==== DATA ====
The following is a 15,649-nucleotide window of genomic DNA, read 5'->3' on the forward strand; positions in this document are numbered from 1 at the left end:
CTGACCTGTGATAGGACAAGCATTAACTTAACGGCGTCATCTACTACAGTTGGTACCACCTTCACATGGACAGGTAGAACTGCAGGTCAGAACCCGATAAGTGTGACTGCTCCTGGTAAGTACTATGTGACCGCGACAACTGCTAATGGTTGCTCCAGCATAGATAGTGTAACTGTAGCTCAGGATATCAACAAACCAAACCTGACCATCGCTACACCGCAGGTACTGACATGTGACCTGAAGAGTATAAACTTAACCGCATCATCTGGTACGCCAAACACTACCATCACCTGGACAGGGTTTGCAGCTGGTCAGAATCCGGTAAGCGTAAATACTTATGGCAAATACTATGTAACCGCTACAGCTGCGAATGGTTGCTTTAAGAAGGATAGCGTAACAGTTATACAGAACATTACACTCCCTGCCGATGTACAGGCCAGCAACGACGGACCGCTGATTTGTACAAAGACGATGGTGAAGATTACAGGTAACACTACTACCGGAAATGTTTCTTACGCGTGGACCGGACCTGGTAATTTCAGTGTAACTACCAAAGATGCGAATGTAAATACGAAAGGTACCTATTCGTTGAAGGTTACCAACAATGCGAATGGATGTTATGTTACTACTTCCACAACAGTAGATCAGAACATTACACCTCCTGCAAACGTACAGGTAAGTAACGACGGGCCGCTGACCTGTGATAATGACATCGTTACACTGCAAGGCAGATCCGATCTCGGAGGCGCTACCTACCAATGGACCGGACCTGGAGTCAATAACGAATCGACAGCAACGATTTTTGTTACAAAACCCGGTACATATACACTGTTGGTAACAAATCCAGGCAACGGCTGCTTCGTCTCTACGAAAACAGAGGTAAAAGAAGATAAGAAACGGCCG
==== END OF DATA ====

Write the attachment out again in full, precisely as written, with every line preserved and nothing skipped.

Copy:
The following is a 15,649-nucleotide window of genomic DNA, read 5'->3' on the forward strand; positions in this document are numbered from 1 at the left end:
CTGACCTGTGATAGGACAAGCATTAACTTAACGGCGTCATCTACTACAGTTGGTACCACCTTCACATGGACAGGTAGAACTGCAGGTCAGAACCCGATAAGTGTGACTGCTCCTGGTAAGTACTATGTGACCGCGACAACTGCTAATGGTTGCTCCAGCATAGATAGTGTAACTGTAGCTCAGGATATCAACAAACCAAACCTGACCATCGCTACACCGCAGGTACTGACATGTGACCTGAAGAGTATAAACTTAACCGCATCATCTGGTACGCCAAACACTACCATCACCTGGACAGGGTTTGCAGCTGGTCAGAATCCGGTAAGCGTAAATACTTATGGCAAATACTATGTAACCGCTACAGCTGCGAATGGTTGCTTTAAGAAGGATAGCGTAACAGTTATACAGAACATTACACTCCCTGCCGATGTACAGGCCAGCAACGACGGACCGCTGATTTGTACAAAGACGATGGTGAAGATTACAGGTAACACTACTACCGGAAATGTTTCTTACGCGTGGACCGGACCTGGTAATTTCAGTGTAACTACCAAAGATGCGAATGTAAATACGAAAGGTACCTATTCGTTGAAGGTTACCAACAATGCGAATGGATGTTATGTTACTACTTCCACAACAGTAGATCAGAACATTACACCTCCTGCAAACGTACAGGTAAGTAACGACGGGCCGCTGACCTGTGATAATGACATCGTTACACTGCAAGGCAGATCCGATCTCGGAGGCGCTACCTACCAATGGACCGGACCTGGAGTCAATAACGAATCGACAGCAACGATTTTTGTTACAAAACCCGGTACATATACACTGTTGGTAACAAATCCAGGCAACGGCTGCTTCGTCTCTACGAAAACAGAGGTAAAAGAAGATAAGAAACGGCCG